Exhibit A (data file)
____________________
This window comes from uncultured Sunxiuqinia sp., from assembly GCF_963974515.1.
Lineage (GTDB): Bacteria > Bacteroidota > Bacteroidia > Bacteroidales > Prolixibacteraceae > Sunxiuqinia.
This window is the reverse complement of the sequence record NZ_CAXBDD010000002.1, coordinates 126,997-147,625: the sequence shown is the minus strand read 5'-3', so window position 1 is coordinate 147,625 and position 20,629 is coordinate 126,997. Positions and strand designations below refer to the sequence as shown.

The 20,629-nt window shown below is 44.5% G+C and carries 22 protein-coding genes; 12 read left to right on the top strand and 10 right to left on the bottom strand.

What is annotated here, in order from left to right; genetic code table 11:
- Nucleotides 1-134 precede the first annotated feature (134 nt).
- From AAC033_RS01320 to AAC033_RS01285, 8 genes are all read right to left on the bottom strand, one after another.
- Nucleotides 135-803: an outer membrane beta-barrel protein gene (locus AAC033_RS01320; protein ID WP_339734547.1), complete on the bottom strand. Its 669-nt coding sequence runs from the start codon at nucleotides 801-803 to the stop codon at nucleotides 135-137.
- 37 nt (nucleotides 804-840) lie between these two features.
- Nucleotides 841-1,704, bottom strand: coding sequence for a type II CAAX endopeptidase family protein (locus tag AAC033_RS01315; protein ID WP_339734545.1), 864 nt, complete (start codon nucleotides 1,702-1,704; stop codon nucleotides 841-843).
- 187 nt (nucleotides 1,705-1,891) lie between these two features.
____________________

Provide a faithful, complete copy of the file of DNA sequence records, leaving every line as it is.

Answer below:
This window comes from uncultured Sunxiuqinia sp., from assembly GCF_963974515.1.
Lineage (GTDB): Bacteria > Bacteroidota > Bacteroidia > Bacteroidales > Prolixibacteraceae > Sunxiuqinia.
This window is the reverse complement of the sequence record NZ_CAXBDD010000002.1, coordinates 126,997-147,625: the sequence shown is the minus strand read 5'-3', so window position 1 is coordinate 147,625 and position 20,629 is coordinate 126,997. Positions and strand designations below refer to the sequence as shown.

The 20,629-nt window shown below is 44.5% G+C and carries 22 protein-coding genes; 12 read left to right on the top strand and 10 right to left on the bottom strand.

What is annotated here, in order from left to right; genetic code table 11:
- Nucleotides 1-134 precede the first annotated feature (134 nt).
- From AAC033_RS01320 to AAC033_RS01285, 8 genes are all read right to left on the bottom strand, one after another.
- Nucleotides 135-803: an outer membrane beta-barrel protein gene (locus AAC033_RS01320; protein ID WP_339734547.1), complete on the bottom strand. Its 669-nt coding sequence runs from the start codon at nucleotides 801-803 to the stop codon at nucleotides 135-137.
- 37 nt (nucleotides 804-840) lie between these two features.
- Nucleotides 841-1,704, bottom strand: coding sequence for a type II CAAX endopeptidase family protein (locus tag AAC033_RS01315; protein ID WP_339734545.1), 864 nt, complete (start codon nucleotides 1,702-1,704; stop codon nucleotides 841-843).
- 187 nt (nucleotides 1,705-1,891) lie between these two features.